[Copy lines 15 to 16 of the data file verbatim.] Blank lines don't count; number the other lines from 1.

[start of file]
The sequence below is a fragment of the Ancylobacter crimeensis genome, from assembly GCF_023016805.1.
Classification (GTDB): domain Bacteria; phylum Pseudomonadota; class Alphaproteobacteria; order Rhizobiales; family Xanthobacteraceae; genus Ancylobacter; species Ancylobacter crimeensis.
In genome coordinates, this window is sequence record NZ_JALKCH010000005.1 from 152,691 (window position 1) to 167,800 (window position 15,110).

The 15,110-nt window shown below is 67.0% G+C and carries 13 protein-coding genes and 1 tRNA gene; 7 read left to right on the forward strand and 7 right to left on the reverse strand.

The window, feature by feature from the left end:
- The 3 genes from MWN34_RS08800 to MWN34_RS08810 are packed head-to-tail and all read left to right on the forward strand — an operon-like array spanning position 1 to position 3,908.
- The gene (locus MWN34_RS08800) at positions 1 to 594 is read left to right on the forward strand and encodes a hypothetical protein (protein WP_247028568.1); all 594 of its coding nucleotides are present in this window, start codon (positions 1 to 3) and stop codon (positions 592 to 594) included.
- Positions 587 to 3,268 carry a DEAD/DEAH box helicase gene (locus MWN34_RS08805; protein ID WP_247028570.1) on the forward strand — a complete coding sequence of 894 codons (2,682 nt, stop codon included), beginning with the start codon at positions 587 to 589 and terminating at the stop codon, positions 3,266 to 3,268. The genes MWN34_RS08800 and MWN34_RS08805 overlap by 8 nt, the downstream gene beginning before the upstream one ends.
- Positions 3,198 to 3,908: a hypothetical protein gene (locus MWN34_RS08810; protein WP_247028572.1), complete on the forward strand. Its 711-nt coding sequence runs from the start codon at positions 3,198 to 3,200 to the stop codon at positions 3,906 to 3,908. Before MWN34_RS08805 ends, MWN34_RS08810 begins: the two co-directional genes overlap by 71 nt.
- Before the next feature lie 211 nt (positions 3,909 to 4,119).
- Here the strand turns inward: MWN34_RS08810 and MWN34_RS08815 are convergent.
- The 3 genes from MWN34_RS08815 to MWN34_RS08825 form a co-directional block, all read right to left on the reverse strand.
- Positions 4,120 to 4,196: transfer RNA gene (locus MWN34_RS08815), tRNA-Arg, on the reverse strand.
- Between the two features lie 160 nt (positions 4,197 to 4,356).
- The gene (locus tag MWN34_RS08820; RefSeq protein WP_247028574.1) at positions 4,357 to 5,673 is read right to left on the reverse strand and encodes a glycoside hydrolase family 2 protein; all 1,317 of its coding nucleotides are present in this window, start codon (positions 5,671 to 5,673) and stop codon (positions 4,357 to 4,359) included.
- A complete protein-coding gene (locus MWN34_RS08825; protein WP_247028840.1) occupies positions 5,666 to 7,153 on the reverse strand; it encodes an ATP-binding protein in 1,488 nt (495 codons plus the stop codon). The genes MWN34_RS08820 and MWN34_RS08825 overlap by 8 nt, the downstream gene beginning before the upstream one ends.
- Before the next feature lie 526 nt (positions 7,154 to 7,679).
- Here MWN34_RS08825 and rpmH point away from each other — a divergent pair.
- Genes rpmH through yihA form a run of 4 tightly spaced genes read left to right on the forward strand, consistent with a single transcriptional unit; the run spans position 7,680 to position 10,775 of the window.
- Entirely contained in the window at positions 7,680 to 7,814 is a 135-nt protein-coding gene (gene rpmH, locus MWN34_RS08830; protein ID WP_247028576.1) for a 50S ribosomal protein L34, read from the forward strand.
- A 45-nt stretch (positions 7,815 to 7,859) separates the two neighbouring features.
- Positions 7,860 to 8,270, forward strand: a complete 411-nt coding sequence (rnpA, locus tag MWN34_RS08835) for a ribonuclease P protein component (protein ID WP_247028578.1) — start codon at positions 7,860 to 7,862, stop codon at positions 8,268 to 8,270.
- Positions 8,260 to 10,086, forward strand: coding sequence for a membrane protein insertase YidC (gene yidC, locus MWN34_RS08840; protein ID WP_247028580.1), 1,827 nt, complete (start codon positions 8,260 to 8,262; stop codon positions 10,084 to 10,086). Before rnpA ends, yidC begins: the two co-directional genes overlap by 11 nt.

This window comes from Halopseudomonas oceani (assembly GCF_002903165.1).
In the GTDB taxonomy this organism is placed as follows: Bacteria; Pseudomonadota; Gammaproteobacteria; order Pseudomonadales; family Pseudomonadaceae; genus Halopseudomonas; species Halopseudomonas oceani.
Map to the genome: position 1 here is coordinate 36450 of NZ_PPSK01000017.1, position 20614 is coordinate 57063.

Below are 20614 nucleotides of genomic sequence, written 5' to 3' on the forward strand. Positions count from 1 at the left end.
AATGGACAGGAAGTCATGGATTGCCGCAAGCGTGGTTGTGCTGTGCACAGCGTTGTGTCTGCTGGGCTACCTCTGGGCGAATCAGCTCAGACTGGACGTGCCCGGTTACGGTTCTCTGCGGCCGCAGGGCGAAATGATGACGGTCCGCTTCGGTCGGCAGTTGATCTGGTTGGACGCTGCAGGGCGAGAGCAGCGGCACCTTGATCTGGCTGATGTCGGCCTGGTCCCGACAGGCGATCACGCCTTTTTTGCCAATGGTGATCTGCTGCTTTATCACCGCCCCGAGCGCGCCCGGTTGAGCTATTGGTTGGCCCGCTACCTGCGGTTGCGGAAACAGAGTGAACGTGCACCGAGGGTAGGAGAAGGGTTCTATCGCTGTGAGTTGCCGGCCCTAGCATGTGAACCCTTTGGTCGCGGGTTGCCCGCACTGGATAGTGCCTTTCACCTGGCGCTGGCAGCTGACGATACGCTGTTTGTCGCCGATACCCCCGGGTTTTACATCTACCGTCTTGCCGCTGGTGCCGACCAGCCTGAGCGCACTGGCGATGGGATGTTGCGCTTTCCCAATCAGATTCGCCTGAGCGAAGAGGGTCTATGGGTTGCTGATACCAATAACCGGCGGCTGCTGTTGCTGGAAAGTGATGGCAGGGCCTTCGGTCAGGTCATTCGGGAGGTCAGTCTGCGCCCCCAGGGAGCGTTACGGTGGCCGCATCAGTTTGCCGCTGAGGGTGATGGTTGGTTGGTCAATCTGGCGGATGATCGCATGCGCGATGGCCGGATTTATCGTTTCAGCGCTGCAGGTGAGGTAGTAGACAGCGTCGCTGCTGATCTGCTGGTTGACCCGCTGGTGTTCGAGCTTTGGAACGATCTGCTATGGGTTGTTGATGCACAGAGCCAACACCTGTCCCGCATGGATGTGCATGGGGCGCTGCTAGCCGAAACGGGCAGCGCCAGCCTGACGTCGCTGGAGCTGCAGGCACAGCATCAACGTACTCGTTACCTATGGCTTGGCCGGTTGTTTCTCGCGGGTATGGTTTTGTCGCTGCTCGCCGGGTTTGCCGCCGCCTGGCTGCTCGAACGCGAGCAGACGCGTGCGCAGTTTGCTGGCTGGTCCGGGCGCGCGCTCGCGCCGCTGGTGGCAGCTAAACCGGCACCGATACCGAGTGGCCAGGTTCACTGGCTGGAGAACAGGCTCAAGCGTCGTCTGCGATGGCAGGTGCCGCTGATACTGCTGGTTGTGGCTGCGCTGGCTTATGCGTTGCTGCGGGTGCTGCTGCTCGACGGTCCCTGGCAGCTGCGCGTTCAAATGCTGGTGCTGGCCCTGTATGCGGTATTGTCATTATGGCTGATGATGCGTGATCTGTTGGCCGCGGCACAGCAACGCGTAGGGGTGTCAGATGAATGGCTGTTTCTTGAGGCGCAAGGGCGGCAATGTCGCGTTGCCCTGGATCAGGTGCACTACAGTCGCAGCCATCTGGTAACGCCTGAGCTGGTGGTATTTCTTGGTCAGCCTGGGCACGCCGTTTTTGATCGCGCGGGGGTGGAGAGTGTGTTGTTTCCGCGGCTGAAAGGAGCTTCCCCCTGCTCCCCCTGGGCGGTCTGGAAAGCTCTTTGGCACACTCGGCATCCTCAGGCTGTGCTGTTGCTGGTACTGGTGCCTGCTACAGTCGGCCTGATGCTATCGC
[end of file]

- The gene (locus tag MWN34_RS08820; RefSeq protein WP_247028574.1) at positions 4,357 to 5,673 is read right to left on the reverse strand and encodes a glycoside hydrolase family 2 protein; all 1,317 of its coding nucleotides are present in this window, start codon (positions 5,671 to 5,673) and stop codon (positions 4,357 to 4,359) included.
- A complete protein-coding gene (locus MWN34_RS08825; protein WP_247028840.1) occupies positions 5,666 to 7,153 on the reverse strand; it encodes an ATP-binding protein in 1,488 nt (495 codons plus the stop codon). The genes MWN34_RS08820 and MWN34_RS08825 overlap by 8 nt, the downstream gene beginning before the upstream one ends.